Dear Parents and Students,
we present another article written by our psychologist, Ms Karolina Ciesielka.
This time Ms Karolina wrote about developing self-esteem.
Self-Esteem is what we think about ourselves. The belief, that we are a valuable and inimitable person helps in dealing with challenges on a daily basis and supports us in building relationships. The faith in our capabilities and skills is a foundation of creating self-efficacy, it is an important step to pursue aspirations, and to feel satisfied with achievements. Moreover, identifying oneself’s strengths and weaknesses in a proper way, makes goals more realistic and more probable to execute them, without causing excessive frustration.
Knowledge about oneself is gathered from the course of action and how we measure it, as well as from the observation of others reactions to our behaviour - they become our “social mirror”. Feedback from other people delivers a lot of important information about the way we are perceived. In terms of our assessments, they are dependent on our beliefs, which are being shaped from an early age.
What could be done to support the development of self-esteem?
The key role in developing self-esteem in children plays parents and other significant individuals. Children moud the knowledge of themselves from the very beginning, which is why it is good to include some aspects when it comes to raising them.
Expressing unconditional feelings and positive regard for children, supports positive attitude towards themselves, secures atmosphere of leeway and a willingness to take action. Even if it turns out to be a failure, it will not cause a prolonging negative consequences. Children need to know that they are still valued even if they do not get the best results in Math or in a school project. Probably both of these activities required from them to put effort, no matter what was the outcome.
Setting consistent and clear boundaries provides children with a predictable and safe environment in which they have conditions to take new challenges. When children understand boundaries and know expectations, they are more likely to obey them. We should be consistent in terms of given rules - in case of breaking them, our reactions should be understandable for children and administered in a respectful way. Being stable and emotionally warm in terms of rules, guarantees a firm foundation for children to set their own boundaries and to recognizing behaviors that invades them.
All children’s efforts should be acknowledged, under any circumstances. By doing that, they are reassured that the actions they take are meaningful and even the smallest achievement is a step to a potential success. Every child has its own, individual needs and possibilities so the praise should be adjusted to them. When we notice any improvement, it should be stressed what exactly was accomplished (“Your essay about giraffes was incredible, I really appreciate your effort”).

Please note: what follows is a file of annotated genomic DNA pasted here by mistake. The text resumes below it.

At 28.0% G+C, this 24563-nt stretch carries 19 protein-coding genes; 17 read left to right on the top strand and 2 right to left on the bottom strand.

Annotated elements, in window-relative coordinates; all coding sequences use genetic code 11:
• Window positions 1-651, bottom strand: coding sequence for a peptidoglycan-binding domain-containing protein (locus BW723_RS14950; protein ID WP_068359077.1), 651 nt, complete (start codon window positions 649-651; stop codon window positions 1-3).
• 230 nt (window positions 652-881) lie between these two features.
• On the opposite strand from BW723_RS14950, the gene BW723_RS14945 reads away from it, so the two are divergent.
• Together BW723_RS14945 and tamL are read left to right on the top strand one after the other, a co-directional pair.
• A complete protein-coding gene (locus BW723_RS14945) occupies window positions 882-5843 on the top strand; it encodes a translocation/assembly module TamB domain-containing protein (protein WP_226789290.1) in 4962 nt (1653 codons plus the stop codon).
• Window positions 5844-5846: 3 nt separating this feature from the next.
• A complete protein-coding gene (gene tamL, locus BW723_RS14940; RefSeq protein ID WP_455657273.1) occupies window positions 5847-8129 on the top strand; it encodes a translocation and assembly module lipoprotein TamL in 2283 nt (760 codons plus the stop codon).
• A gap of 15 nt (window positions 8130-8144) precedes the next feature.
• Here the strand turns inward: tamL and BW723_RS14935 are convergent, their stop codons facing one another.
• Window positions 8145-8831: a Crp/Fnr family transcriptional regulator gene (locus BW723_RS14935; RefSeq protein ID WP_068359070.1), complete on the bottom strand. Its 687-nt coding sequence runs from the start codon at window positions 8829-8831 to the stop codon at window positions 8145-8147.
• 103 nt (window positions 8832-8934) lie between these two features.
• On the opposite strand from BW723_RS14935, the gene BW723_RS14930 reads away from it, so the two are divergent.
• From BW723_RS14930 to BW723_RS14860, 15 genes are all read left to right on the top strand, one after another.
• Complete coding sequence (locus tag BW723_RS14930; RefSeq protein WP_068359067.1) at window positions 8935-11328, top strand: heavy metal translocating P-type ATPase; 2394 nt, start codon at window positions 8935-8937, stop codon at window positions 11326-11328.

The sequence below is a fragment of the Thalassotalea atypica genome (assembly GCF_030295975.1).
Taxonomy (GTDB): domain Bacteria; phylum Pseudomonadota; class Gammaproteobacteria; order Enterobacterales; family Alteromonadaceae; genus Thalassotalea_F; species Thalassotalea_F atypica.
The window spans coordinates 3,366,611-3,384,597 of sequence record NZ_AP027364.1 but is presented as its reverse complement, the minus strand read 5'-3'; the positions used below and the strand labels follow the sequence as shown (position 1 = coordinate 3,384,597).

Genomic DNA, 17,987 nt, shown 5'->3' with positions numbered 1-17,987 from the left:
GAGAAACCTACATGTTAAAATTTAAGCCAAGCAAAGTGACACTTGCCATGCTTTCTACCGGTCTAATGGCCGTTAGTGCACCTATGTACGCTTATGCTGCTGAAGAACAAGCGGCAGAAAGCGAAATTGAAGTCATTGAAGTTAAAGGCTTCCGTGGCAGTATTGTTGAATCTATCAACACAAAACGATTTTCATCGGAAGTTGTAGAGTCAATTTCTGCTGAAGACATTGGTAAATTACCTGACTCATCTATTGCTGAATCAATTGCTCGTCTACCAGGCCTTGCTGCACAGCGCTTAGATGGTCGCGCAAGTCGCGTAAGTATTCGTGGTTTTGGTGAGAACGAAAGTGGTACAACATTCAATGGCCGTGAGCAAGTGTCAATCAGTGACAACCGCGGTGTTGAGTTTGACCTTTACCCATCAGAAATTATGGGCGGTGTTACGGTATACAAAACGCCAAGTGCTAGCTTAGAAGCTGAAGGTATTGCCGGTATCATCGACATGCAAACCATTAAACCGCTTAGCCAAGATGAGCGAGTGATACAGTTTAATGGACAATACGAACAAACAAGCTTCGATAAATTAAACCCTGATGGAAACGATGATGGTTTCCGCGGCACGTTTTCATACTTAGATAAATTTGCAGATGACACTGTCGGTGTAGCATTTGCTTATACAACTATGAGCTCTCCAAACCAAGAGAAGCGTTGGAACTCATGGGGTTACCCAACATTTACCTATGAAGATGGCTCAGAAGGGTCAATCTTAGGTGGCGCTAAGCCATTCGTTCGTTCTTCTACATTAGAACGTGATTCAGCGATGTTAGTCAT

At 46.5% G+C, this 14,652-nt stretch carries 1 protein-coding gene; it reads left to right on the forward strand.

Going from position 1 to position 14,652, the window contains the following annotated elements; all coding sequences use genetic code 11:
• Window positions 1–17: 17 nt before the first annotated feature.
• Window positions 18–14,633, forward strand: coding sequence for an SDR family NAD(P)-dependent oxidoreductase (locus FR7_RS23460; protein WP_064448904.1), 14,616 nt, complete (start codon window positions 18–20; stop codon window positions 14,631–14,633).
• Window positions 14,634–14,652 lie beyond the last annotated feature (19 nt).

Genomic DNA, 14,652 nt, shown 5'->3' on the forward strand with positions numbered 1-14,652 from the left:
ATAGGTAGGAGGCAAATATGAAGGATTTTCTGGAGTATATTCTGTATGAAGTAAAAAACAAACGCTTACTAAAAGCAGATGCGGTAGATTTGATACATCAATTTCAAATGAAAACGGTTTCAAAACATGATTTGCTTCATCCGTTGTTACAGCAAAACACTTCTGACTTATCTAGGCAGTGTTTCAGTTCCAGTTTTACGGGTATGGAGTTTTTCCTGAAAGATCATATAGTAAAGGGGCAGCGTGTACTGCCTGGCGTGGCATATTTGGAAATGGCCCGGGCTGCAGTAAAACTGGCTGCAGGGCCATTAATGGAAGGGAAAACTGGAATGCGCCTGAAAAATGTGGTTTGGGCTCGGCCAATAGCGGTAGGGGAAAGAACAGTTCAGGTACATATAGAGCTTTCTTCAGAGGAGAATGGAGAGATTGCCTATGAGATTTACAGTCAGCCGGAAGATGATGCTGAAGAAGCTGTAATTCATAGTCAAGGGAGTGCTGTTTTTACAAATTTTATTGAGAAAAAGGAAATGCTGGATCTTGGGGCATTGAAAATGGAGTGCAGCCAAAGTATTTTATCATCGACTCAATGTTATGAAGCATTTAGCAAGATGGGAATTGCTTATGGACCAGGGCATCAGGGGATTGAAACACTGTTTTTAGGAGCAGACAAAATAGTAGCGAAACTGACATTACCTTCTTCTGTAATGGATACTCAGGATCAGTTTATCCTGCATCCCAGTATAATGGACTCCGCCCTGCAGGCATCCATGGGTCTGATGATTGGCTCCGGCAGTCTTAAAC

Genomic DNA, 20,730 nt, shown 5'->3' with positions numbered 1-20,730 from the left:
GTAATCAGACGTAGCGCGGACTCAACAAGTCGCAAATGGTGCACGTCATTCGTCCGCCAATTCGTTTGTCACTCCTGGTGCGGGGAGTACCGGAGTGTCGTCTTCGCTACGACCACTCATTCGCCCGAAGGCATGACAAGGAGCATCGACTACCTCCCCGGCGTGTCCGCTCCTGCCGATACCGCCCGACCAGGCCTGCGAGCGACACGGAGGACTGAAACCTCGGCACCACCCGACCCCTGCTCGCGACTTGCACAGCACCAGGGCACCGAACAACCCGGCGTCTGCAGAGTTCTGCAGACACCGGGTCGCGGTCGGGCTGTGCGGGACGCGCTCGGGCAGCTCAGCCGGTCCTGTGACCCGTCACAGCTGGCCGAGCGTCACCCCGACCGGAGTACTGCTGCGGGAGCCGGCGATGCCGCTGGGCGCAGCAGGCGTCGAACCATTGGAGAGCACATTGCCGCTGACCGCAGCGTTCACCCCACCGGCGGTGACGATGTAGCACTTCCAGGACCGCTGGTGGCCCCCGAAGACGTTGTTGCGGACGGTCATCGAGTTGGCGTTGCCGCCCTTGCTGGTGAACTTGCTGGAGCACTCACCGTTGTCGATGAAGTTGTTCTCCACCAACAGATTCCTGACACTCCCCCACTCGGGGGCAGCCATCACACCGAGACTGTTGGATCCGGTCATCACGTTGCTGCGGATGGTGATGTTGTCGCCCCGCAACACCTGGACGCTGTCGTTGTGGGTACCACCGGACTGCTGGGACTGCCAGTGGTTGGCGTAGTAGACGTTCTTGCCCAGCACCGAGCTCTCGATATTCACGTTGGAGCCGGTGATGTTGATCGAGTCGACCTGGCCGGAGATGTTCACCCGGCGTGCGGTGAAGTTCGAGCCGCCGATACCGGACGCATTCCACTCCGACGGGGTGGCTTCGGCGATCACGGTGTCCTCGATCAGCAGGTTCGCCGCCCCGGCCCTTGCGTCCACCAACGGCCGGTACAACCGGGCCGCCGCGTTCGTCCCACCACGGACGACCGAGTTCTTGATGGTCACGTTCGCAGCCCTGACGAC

Adults should carefully listen what children think and need. This approach is applicable especially when children experience strong negative emotions, for example as the reason of getting worse than usual mark. When such situation takes place, it is reasoned to express our readiness to listen and accept children’s emotions (“I can see that you’re sad, would you like to tell me what happend?”). By doing this, adults provide secure conditions for children to voice their worries if they need that. This is not advisable to indicate how children should or should not feel, or to compare them to others (“You shouldn’t be sad, Mark’s got a worse results”, “Don’t be silly, it’s not that bad”, “Come on, this is not the worst thing”). Such approach invalidates their feelings and proves that they are not eligible to experience negative emotions.
When children get into trouble, it happens that adults are ready to take an immediate action to solve the problem. Unfortunately, this kind of reactions make children unable to solve problems by themselves and to think about potential consequences. It is quite the opposite - by giving them ready solution, adults reinforce the lack of children’s self-efficacy and competency. When the problem appears, let’s hold off any reactions, and give children the time and possibility to find a way out. If they have difficulties in this area, we can offer our help, by giving them some subtle hints (“Is there anything that helped you in the past in similar situation”, what would [favourite character from cartoon/book/movie] do?”). Reinforcing such attitudes makes it more possible that in the future children will manage better in a similar situations.
Developing self-esteem is a complex process which should be supported from an early age. Having said that, it is highly important to enhance children in developing their competency, building trustful relationships and setting appropriate boundaries to protect their private space, as well as satisfying their social-emotional needs.
Fennel, M. (1997). Low Self Esteem: A Cognitive Perspective. Behavioural
and Cognitive Psychotherapy,1-25.
Sabates, R., Hammond, C. (2008). The Impact of Lifelong Learning on
Happiness and Wellbeing. Institute of Education Leicester.
Young, E., Hoffman, L. (2004). Self-Esteem in Children: Strategies for Parents and Educators. Brigham Young University.